8. Encourage self assessment
This is important as it helps children take control of their own learning. They should be encouraged to assess their own progress and this can be a motivator in itself. The key point is that they should be able to decide what they want to achieve and the teacher’s role in this is to guide and monitor their progress. Self-assessment encourages self-reflection and this helps to develop higher order thinking skills.
9. Develop student responsibility
The key to successful learning is student autonomy. This is important as it provides the learner with some control over his/her learning. It is this control that fosters responsibility and makes it possible for the student to move from extrinsic to intrinsic motivation.
10. Focus on learning as well as teaching
It is important to identify and recognise the strengths shown by children with dyslexia and to attempt to incorporate these strengths into a teaching programme. Knowing about how child learn and how to make learning more effective through study skills and good teaching practices can be extremely beneficial for children with dyslexia. It is important to recognise the need to boost the self-esteem of children with dyslexia as it is too easy for them to become discouraged and lose interest in learning.
It has been suggested that dyslexic people can have particularly creative skills and abilities and this can be noted in people who have succeeded in business, the arts and the sciences (West 1997; Dyslexia – Genius, Criminals and Children, 20/20 television 25.7.99).
In relation to learning style and creativity Treffinger and Selby build on their four basic components of creativity through practical applications to the learning situation.
- Characteristics – How am I creative?, How can I create a learning or working environment that will bring out my best?
- Operations – how can I use my preferences best?, why do some strategies seem to work better than others?, what conditions make it more difficult for me to learn and use strategies?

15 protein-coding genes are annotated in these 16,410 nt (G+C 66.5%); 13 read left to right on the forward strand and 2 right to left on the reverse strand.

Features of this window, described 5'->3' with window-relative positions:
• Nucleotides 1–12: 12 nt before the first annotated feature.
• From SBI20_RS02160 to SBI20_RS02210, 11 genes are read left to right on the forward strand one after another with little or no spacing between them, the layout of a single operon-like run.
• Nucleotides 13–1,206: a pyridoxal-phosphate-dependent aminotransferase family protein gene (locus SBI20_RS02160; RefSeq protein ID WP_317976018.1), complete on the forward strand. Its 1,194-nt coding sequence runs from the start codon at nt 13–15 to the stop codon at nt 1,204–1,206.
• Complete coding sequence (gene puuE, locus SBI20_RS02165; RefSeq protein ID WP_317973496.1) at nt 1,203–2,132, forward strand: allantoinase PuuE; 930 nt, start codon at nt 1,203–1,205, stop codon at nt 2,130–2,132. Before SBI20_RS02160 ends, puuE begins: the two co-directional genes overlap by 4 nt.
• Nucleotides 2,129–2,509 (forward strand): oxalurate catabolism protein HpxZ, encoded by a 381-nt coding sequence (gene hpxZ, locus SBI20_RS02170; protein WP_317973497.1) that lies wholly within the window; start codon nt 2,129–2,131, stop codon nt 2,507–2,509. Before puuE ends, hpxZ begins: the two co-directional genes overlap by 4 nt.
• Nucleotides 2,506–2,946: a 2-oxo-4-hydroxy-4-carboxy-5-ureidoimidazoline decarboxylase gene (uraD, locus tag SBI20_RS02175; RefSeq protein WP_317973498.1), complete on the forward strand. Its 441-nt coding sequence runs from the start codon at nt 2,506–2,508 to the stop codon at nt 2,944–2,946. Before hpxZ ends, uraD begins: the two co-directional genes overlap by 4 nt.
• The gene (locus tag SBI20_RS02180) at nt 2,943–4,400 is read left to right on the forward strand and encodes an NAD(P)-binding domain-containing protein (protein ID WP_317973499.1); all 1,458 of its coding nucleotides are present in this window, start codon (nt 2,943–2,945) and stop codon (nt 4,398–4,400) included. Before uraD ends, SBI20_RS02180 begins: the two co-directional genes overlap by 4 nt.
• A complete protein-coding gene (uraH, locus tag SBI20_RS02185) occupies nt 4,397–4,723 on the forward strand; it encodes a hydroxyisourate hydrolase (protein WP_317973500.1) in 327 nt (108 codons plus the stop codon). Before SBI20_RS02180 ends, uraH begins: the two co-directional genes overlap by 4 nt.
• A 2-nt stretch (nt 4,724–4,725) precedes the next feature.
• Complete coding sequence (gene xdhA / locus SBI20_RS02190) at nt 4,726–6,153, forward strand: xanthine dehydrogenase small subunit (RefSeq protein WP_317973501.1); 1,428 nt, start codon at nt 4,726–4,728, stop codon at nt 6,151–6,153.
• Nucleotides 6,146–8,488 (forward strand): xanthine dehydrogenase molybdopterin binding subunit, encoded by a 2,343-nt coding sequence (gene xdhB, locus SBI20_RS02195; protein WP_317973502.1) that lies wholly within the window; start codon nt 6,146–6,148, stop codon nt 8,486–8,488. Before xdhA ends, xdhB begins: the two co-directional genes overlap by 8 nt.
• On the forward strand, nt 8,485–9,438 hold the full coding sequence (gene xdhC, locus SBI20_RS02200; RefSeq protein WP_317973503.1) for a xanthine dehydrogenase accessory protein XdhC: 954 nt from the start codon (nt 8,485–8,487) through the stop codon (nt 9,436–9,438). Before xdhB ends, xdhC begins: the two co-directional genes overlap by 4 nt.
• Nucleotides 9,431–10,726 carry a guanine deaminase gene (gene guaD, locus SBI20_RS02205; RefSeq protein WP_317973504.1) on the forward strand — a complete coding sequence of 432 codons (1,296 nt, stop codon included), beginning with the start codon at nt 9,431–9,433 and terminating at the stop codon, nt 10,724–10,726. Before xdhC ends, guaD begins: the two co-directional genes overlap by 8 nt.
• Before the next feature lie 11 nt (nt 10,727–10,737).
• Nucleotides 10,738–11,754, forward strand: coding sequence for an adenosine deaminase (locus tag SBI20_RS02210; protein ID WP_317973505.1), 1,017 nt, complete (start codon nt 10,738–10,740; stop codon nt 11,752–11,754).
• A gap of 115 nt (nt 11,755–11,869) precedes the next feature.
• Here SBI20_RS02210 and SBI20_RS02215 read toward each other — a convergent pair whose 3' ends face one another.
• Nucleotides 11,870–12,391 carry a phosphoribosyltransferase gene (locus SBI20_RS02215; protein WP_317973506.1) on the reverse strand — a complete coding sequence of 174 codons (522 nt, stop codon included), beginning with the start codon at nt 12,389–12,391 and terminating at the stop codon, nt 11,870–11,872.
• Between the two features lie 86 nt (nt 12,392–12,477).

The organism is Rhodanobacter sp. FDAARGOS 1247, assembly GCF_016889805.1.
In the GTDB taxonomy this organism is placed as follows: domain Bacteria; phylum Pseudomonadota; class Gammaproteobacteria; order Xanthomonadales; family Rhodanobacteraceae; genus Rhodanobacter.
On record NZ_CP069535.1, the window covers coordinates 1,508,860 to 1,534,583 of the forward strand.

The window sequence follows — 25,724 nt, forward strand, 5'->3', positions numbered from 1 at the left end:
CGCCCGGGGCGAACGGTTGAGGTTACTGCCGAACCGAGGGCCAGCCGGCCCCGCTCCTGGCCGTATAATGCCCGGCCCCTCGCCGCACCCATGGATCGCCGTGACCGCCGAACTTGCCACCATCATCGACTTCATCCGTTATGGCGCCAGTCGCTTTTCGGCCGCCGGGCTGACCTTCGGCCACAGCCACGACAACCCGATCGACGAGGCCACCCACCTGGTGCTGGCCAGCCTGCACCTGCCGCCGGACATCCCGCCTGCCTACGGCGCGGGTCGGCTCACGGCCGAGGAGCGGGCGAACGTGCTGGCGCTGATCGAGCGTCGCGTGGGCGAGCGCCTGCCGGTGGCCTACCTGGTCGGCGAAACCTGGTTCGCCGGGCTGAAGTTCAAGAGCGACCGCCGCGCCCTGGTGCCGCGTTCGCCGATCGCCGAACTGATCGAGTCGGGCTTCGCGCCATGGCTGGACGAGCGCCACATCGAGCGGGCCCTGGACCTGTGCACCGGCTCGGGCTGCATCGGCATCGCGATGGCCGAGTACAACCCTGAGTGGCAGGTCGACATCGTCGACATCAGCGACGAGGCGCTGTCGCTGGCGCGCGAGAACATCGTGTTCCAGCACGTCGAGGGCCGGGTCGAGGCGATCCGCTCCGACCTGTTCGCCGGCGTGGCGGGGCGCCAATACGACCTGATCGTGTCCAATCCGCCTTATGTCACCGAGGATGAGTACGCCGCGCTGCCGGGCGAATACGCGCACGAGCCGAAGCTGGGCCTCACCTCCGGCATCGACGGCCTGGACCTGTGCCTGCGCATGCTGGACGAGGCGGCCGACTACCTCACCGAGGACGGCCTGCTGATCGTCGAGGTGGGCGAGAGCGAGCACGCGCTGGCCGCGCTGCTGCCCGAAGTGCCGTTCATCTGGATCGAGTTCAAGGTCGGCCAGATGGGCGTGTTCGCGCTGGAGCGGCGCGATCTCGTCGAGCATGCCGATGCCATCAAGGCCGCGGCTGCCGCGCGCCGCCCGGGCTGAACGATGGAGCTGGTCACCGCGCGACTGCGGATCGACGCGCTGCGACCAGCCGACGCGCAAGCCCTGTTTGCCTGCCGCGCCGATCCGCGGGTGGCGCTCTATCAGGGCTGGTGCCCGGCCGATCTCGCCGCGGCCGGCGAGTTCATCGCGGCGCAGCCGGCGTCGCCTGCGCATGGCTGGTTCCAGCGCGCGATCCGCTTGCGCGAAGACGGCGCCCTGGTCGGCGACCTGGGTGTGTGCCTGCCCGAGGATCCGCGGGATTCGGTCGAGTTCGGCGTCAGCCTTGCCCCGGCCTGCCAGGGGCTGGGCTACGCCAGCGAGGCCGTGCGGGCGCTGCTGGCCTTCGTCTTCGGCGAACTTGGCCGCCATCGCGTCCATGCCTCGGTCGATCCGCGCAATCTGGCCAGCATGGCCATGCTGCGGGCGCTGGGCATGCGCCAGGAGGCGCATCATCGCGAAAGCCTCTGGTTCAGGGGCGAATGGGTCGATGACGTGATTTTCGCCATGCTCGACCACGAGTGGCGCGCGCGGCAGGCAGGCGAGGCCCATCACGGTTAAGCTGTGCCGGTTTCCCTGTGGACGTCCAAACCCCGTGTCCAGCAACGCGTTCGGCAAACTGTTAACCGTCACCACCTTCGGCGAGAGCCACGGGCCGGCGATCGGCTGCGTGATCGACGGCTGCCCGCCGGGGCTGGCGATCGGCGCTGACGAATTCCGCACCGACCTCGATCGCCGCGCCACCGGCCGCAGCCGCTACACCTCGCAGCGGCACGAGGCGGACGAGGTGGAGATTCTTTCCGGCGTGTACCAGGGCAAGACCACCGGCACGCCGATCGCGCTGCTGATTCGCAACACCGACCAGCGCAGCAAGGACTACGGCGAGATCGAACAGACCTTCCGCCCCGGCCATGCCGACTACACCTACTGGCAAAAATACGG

- Context – what environmental conditions seem to enhance or inhibit my performance?, what conditions distract me?, how can I contribute best to a group?
- Outcomes – where will I most likely need the support and help of others?, how will I know when I have reached my goal/, how can I build on my natural style to achieve my goal?
Often people with dyslexia have relatively low self-esteem, and significantly this low self-esteem is not confined to only academic self- esteem. It can be concluded that there may be a number of risk factors in the lives of dyslexic people which can contribute to low self esteem. Literacy is only one aspect of a much bigger picture and clearly low self esteem and possibly accompanied by high anxiety need to be considered as these factors can affect every aspect of the lives of dyslexic individuals.
It is important to value the dyslexic person as an individual first and foremost to ensure that all their individual needs are met. It should also be remembered that the presence of dyslexia can accentuate some of the difficulties and barriers which often prevent individuals from reaching their desired goals. Though the dyslexic person can have considerable skills in some areas it is important that a holistic view is adopted in relation to support so that their emotional and social needs can also be considered alongside their strengths.
Reid, G. (2009) Dyslexia: A Practitioners Handbook (4th edition) Wiley
Reid, G. and Green, S. (2007) Dyslexia: A Guide for Teaching Assistants Continuum Publications
Reid, G. and Green, S. (2007) 100 Ideas for supporting pupils with Dyslexia. Contiuum Publications.
Reid, G. (2007) Dyslexia: A Practitioners Handbook (3rd edition) Wiley
Reid, G. (2007) Motivating Classroom Learning Ideas and Strategies, Sage Publications
Reid, G. (2006) Learning Styles and Inclusion, Sage Publications
Reid, G. and Kirk, (2001) Dyslexia in Adults: Education and Employment, Wiley